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Tales from Capitol Hill and Myanmar; Lessons for democracy


On January 6th, supporters of Former President Donald Trump invaded Capitol Hill seeking to stop the certification of the election results which affirmed the victory of Joe Biden over Donald Trump. This came after weeks of President Trump baselessly alleging election fraud and attempts to illegally upturn the election; the president was even caught pressuring the Secretary of State of the State of Georgia to illegally find votes to ensure he wins the state.

4 weeks later on February 1st, the military in Myanmar overthrew the democratically elected government of Aung San Suu Kyi. These two countries are at opposing ends of the democratic spectrum, the USA being a democracy of more than 2 and half centuries while Myanmar became a democracy in 2011. That both witnessed massive attacks on democracy is a pointer to the need for any country to courteously guard her democracy as no democracy is too big or sophisticated to collapse.

Thomas Hobbes in his ‘State of nature’ posited that the state of nature is characterized by the “war of every man against every man, a constant and violent competition in which each individual has a natural right to everything regardless of the interest of others.” In this state of chaos, nature will give rise to an order. History has shown us however that this order is not democracy. From our mammalian and ape cousins to our early history, the default social order has never been democratic. That it took millennia for us to arrive at democracy (the Athenian democracy never included many such as slaves while the American democracy at independence never included blacks and women) as the preferred system is a pointer to the fact that leave any society to default events, it will bring about a political order which will never be a democracy. The fact that the crave for strongmen still pervades many democracies today shows a sort of default attraction towards a strong figure, autocrat, king, emperor. It is therefore pertinent for democracy to be guarded against its fragility.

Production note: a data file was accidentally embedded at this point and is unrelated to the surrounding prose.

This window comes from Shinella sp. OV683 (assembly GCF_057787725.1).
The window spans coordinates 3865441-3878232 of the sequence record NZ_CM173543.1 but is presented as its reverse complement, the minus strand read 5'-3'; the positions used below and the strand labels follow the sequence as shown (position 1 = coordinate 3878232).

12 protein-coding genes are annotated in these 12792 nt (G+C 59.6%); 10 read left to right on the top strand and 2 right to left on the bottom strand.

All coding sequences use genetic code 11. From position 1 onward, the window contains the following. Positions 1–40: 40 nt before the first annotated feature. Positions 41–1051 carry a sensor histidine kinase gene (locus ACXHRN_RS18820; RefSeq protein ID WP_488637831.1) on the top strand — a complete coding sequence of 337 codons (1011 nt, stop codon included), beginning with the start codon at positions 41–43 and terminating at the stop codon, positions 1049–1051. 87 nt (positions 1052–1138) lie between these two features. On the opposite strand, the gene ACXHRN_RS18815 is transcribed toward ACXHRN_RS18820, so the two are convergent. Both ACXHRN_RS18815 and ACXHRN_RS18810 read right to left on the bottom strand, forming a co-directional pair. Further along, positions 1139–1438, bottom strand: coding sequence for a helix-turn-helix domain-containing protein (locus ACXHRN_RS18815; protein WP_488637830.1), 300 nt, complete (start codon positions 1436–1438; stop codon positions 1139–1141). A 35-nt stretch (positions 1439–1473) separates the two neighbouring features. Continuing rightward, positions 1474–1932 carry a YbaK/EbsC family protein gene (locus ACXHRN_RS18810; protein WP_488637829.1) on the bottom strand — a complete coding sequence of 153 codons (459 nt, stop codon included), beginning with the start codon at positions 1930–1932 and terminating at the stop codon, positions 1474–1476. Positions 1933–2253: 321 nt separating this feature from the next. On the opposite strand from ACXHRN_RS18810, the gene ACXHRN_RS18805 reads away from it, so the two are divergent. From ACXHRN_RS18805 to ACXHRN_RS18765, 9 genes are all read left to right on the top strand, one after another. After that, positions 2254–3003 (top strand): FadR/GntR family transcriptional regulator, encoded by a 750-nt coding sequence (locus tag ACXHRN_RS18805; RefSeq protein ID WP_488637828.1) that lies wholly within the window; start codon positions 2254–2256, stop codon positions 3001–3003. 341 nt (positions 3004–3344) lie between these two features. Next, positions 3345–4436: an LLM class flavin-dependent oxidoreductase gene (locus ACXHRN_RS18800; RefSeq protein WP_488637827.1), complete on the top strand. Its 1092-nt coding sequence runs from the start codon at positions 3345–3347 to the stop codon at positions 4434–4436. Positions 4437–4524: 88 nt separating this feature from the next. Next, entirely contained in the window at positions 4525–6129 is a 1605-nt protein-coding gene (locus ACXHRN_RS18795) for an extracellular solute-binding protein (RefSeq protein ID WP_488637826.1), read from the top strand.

Events in Capitol Hill and Myanmar present two major attacks against democracy in different scenarios. In the USA, a strong democracy, it was a case of an incumbent president wanting to thwart the democratic process to stay in power cheered up by a mass of complacent Americans who have never witnessed state failure and thought democracy was a natural birthright. In Myanmar, it was a military class that removed a government who just won an election in November on the excuse of alleged election fraud, the same argument Trump based his attack on democracy on.

In America, it was a structure of strong institutions that held firm in the face of the onslaught. An independent judiciary, a military that is well educated of its role and allegiance to the constitution and not to an individual in power, a political system where there is a freedom of thought in political parties giving rise to a strong and independent legislature. In Myanmar, it was a case of institutional failures from the government committing genocide against Rohingya Muslims, the military suppression of opposition members ordered by the government and the final takeover of the government structure by the military.

Going forward, democracy will not survive by just elections alone. Democracy is built on strong institutions independent enough to withstand and resist the hijack attempt of autocrats. Democracy also must strive to genuinely be legitimate and fulfil the law of social contract to thrive because, it is hard to build a democracy, autocracy however, is cheap and could be gotten on the street. We must therefore be ready to work hard to sustain democracy.

Bright Ogundare writes from Lagos and can be contacted through brightogundare@gmail.com



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